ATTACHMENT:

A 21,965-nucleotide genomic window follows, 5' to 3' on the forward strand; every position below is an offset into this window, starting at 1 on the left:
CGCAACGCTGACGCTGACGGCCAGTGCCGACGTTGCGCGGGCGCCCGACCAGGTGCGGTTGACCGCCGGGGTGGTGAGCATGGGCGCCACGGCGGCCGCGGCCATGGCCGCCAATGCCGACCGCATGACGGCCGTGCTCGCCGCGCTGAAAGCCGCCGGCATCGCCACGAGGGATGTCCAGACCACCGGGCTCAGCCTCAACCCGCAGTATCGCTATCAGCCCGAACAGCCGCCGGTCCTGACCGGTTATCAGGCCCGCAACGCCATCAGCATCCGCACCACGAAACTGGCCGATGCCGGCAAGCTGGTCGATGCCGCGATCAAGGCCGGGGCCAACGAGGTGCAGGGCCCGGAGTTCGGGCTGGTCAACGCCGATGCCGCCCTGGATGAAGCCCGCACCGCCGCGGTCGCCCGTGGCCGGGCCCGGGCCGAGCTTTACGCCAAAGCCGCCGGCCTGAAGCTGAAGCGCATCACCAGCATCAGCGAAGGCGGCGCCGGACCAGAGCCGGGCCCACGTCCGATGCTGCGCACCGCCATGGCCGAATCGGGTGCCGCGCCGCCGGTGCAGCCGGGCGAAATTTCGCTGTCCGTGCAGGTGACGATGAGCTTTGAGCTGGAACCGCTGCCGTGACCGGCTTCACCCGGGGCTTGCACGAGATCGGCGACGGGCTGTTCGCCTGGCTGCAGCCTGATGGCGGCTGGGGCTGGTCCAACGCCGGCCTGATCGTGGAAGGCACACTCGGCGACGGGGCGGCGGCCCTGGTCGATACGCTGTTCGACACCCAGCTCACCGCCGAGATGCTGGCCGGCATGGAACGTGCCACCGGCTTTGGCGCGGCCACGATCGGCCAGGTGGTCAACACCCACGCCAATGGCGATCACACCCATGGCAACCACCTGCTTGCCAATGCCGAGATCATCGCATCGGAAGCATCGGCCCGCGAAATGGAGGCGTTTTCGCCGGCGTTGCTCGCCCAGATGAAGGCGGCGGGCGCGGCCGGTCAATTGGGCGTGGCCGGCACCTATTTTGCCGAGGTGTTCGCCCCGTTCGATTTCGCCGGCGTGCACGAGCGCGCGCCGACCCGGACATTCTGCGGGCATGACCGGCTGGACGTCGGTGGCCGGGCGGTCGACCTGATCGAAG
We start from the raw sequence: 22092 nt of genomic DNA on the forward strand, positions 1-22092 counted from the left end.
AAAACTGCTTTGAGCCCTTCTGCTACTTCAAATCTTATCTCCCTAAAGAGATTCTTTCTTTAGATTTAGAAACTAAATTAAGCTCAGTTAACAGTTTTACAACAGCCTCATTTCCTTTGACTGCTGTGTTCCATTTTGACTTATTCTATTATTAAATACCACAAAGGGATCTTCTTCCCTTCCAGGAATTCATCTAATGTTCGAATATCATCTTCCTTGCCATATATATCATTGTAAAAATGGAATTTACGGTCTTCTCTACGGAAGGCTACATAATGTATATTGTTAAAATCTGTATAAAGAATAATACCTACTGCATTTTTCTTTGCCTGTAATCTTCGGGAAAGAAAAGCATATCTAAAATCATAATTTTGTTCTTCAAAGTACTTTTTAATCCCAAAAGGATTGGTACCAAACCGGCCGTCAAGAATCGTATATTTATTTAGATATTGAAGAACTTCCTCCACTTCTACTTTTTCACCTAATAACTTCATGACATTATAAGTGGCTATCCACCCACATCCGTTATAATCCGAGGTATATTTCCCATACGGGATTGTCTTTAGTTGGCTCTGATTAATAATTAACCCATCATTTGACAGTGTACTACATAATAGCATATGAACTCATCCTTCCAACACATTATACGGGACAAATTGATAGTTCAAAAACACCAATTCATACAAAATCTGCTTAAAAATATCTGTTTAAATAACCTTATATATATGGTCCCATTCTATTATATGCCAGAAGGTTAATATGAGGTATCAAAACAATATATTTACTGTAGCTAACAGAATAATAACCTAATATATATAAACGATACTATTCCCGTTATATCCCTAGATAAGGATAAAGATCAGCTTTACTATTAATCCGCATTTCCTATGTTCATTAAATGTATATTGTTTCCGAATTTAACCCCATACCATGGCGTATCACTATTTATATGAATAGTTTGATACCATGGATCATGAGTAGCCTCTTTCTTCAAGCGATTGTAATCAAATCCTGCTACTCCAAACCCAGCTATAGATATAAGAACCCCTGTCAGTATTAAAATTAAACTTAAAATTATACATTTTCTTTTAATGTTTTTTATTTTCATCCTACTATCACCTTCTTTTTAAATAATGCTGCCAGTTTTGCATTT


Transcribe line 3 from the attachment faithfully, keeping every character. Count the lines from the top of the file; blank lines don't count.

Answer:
We start from the raw sequence: 22092 nt of genomic DNA on the forward strand, positions 1-22092 counted from the left end.